In late February, the Los Angeles City Council voted 10 to 1 to put the following question on the ballot, introduced by Councilmember Richard Alarcon, who represents the northeast San Fernando Valley and who attended the Mount Washington gathering:
“Shall the voters adopt a resolution that there should be limits on political campaign spending and that corporations should not have the constitutional rights of human beings and instruct Los Angeles elected officials and area legislative representatives to promote that policy through amendments to the United States Constitution?”
By itself, the ballot measure will have no direct effect on campaign fundraising—in Los Angeles or anyplace else—but rather is designed to help focus public attention on the increasingly disruptive role big money plays in today’s elections. If the measure succeeds in liberal Los Angeles, its backers at Common Cause and the California Public Interest Research Group (CALPIRG) will likely attempt to have the issue put on a statewide California ballot. Already, Colorado and Montana—hardly lefty enclaves—have passed similar measures, as have Boston, Chicago, and San Francisco.
Money has always been the mother’s milk of politics, as long-ago California Assembly Speaker Jesse “Big Daddy” Unruh famously said, but the campaign cash flow has become a preposterous torrent in recent years. For example, a single Vegas casino operator spent $200 million in last November’s election, and 61 wealthy donors gave $285 million through political action committees, the same amount it took 1.4 million regular Janes and Joes to contribute through their contributions of $200 or less.
A particular focus for activists has been the effect of the U.S. Supreme Court’s 2010 Citizens United v. Federal Election Commission (FEC) ruling that prohibits the government from restricting independent political expenditures by corporations, labor unions, and special interest groups, arguing that such expenditures are a form of protected political speech. (Restrictions on direct donations to campaigns by corporations remain in place, and the right of individuals—however rich—to give whatever they want to campaigns was already protected by the 1976 Supreme Court Buckley v. Valeo decision.)
Citizens United has become a rallying cry for activists across the country who have used it as an organizing tool to push for fairer and free elections, as with LA’s energized Money Out/Voters In organization and WolfPac, organized by Cenk Uygur’s Young Turks.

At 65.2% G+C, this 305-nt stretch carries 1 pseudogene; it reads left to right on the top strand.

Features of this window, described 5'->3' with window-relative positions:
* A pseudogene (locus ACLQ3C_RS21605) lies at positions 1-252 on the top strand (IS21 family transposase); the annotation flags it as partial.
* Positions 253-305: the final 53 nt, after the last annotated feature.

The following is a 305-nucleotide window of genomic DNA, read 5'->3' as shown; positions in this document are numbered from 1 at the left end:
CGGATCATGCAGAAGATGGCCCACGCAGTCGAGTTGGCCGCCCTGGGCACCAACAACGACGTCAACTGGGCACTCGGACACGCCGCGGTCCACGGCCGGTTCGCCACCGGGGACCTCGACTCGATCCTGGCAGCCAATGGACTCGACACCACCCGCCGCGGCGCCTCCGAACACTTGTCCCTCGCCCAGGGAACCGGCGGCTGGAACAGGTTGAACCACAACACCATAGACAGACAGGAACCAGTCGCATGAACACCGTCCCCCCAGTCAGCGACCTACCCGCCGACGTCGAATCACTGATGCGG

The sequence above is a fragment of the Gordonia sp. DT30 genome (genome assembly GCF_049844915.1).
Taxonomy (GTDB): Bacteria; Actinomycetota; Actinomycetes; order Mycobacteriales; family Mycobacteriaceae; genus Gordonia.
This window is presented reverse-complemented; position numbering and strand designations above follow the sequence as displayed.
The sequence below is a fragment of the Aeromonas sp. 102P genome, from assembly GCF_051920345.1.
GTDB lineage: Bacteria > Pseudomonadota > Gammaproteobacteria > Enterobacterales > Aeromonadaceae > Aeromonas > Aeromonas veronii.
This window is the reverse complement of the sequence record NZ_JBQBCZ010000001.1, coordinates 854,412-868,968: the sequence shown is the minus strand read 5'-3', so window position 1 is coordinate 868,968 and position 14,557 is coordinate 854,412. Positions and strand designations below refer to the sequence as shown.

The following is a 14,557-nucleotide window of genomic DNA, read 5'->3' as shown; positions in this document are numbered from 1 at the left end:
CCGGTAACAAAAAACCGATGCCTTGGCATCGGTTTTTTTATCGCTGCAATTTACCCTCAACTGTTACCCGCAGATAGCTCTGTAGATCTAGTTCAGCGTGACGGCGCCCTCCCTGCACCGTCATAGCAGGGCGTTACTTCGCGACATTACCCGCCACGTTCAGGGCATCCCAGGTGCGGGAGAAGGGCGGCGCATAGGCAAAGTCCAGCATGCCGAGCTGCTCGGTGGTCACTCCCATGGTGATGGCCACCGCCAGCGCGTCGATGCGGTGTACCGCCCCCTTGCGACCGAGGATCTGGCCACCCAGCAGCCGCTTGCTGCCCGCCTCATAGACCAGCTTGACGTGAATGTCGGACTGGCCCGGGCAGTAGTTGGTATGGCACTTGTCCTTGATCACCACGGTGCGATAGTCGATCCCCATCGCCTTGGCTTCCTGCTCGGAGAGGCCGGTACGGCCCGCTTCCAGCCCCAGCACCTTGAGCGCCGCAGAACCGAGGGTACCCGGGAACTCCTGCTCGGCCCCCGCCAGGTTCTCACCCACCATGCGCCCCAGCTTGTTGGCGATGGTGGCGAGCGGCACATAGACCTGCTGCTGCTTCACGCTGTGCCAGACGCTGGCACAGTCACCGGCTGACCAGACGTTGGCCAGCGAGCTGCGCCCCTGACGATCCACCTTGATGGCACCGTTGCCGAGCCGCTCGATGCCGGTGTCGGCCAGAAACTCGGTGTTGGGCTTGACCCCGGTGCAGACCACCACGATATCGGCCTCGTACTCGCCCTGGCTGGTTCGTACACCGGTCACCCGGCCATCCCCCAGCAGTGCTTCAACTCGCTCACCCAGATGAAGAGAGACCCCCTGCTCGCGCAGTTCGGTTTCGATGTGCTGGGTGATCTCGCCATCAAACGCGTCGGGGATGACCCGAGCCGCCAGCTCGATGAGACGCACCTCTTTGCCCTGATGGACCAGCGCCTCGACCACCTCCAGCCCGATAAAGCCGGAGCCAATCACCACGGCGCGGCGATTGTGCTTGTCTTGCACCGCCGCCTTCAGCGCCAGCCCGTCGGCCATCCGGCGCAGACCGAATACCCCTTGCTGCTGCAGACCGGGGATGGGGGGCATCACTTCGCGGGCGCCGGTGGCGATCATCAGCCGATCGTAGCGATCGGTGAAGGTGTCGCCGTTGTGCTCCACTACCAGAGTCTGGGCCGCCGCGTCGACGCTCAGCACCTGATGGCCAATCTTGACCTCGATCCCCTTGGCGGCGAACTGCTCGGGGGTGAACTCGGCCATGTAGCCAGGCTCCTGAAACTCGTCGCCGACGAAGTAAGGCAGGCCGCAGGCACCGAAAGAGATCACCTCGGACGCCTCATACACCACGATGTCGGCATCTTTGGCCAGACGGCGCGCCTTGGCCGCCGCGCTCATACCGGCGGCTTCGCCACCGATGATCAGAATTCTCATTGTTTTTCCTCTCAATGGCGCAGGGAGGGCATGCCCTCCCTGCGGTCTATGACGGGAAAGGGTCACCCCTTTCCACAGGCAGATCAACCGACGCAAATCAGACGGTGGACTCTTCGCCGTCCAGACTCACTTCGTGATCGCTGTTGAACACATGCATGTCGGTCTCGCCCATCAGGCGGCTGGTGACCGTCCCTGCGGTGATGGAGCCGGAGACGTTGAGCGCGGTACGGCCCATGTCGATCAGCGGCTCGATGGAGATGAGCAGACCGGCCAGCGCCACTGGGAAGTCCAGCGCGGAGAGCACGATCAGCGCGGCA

In their fondest hopes, the activists behind Prop C and measures like it see these messages prompting members of Congress to support a constitutional amendment overturning the Citizen United ruling. All acknowledge that’s certainly an uphill battle, as such an amendment would require a two-thirds vote in both houses of Congress, followed by ratification by three-fourths of the 50 state legislatures—this from a Congress that can’t pass background check requirements for gun purchasers in the wake of epidemic gun violence and from state legislatures around the country that are busy requiring trans-vaginal probes for women seeking abortions.
Which is not to downplay the groundswell of support LA’s activist community has gathered to ensure Prop C’s passage. Clearly, Councilman Alarcon and State Senator Kevin de Leon, who also attended the gathering, are well aware of the corrosive effect big money is having on our political fabric.If enough elected officials are similarly influenced by events such as Saturday’s gathering and two upcoming demonstrations next Saturday, perhaps momentum can build for public financing of elections—and possibly the Supreme Court would be motivated to modify its Citizens United stance.
Saturday’s event was organized by LA Progressive and Common Cause, whose executive director Kathy Feng spoke at the event and whose Anjuli Kronheim and Brooke Erdman did all the legwork to make the event succeed.
Editor, LA Progressive
Photos: Patrick Briggs
Monday, 13 May 2013